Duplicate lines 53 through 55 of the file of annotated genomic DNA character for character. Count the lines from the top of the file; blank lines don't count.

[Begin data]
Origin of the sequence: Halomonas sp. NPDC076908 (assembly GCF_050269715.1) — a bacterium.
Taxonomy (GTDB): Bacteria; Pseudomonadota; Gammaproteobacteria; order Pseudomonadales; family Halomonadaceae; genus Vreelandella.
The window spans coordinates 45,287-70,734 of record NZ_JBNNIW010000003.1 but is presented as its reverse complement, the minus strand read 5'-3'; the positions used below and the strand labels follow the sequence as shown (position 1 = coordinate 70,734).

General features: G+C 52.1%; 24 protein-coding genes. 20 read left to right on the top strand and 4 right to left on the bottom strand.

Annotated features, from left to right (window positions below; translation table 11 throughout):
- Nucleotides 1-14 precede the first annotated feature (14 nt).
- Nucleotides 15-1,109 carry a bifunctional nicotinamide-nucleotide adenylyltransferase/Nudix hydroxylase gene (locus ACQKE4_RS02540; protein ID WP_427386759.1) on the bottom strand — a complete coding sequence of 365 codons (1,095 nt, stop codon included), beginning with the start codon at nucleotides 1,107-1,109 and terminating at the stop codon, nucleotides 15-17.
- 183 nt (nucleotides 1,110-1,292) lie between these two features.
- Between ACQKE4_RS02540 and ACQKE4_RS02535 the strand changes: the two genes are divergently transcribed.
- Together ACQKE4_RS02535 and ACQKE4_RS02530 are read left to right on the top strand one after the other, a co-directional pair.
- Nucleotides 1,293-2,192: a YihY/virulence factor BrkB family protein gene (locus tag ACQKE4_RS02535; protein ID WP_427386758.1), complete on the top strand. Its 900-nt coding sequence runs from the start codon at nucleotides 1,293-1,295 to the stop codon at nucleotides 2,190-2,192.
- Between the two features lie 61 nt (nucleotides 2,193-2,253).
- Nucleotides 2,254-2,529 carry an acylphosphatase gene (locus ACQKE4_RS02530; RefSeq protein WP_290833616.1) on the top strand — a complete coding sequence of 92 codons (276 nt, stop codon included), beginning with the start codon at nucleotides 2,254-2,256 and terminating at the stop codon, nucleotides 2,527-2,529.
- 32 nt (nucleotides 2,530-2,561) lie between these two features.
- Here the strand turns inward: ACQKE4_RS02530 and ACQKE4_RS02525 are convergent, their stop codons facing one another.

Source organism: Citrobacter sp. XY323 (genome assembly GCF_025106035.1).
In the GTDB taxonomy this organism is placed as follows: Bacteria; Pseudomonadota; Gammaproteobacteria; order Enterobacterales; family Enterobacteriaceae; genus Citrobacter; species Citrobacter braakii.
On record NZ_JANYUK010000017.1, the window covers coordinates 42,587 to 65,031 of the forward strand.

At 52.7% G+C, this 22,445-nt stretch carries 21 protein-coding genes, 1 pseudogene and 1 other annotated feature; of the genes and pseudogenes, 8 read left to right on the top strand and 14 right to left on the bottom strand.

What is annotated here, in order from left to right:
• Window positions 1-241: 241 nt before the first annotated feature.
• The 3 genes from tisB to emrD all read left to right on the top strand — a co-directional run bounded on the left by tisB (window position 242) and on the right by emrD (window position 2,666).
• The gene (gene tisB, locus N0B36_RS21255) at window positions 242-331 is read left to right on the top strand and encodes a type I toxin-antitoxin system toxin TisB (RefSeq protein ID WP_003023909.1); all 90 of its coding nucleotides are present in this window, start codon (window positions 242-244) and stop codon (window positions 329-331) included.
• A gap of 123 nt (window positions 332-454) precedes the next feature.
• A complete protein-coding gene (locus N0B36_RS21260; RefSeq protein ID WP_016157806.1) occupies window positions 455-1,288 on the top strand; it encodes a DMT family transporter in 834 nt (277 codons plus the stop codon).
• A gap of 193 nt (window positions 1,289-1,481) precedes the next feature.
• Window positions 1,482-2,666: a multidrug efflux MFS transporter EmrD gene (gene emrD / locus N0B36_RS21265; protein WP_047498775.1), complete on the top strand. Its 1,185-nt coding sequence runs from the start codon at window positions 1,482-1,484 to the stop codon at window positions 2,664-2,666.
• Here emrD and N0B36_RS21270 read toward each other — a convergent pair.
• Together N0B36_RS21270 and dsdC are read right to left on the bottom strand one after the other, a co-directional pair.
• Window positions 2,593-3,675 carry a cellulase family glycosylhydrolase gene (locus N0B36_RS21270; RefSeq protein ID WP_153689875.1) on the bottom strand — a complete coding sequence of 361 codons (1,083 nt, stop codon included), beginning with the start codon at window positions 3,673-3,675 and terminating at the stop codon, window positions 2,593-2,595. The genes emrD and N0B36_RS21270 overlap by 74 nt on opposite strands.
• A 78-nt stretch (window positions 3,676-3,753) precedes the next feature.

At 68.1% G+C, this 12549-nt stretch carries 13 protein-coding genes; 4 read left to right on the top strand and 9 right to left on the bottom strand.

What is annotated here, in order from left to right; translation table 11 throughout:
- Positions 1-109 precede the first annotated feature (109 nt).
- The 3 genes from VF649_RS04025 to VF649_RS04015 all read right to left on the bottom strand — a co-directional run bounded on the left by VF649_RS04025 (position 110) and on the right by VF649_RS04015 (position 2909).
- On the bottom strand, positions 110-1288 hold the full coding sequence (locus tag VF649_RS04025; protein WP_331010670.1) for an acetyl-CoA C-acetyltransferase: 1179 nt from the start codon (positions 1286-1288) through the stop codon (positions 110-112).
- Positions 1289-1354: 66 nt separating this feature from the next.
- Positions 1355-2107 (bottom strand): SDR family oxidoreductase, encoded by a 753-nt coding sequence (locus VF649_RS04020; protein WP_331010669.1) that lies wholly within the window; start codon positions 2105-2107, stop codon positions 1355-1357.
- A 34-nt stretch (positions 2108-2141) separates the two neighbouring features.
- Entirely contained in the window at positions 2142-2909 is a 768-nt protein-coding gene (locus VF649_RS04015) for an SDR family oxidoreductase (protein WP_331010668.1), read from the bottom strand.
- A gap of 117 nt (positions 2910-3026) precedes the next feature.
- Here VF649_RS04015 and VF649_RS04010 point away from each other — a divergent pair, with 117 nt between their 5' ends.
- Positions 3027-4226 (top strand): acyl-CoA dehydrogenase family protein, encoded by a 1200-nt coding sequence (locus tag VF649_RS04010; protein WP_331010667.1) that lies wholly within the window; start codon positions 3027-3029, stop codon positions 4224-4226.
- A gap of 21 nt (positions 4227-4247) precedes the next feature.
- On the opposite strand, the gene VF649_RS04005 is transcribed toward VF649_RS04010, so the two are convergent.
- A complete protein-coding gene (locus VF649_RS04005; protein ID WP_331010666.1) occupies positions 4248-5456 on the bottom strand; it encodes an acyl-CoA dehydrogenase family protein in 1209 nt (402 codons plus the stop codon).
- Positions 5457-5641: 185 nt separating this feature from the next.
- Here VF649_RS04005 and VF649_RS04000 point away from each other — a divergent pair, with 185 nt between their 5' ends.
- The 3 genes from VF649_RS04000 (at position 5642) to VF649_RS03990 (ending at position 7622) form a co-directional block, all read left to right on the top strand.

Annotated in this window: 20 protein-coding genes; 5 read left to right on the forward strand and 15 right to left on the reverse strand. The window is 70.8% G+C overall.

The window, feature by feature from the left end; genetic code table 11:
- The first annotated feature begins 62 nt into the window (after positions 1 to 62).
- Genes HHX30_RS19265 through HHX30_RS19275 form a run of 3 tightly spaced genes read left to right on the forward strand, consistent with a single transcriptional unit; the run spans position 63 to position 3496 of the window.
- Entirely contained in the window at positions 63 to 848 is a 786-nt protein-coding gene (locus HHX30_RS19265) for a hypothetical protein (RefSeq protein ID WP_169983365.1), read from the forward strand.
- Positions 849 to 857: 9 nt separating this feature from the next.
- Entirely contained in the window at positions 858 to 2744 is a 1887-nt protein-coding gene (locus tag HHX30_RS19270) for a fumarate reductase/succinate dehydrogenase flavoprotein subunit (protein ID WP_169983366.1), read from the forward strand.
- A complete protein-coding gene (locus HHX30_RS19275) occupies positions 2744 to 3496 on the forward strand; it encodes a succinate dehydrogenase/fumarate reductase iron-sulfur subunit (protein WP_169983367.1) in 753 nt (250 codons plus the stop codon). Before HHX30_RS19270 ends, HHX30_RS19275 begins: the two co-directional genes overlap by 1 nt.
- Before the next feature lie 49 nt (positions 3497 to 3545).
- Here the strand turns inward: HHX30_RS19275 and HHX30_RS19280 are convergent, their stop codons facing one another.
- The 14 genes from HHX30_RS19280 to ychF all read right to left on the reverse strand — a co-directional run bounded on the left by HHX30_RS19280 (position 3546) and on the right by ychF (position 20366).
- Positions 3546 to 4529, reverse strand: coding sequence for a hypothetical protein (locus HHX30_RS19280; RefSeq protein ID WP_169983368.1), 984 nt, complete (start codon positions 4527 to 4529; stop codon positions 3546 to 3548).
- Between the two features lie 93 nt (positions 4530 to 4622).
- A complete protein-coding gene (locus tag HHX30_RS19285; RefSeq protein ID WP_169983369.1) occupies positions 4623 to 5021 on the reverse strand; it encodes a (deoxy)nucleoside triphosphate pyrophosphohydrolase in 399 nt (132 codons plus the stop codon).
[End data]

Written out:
- Genes HHX30_RS19265 through HHX30_RS19275 form a run of 3 tightly spaced genes read left to right on the forward strand, consistent with a single transcriptional unit; the run spans position 63 to position 3496 of the window.
- Entirely contained in the window at positions 63 to 848 is a 786-nt protein-coding gene (locus HHX30_RS19265) for a hypothetical protein (RefSeq protein ID WP_169983365.1), read from the forward strand.
- Positions 849 to 857: 9 nt separating this feature from the next.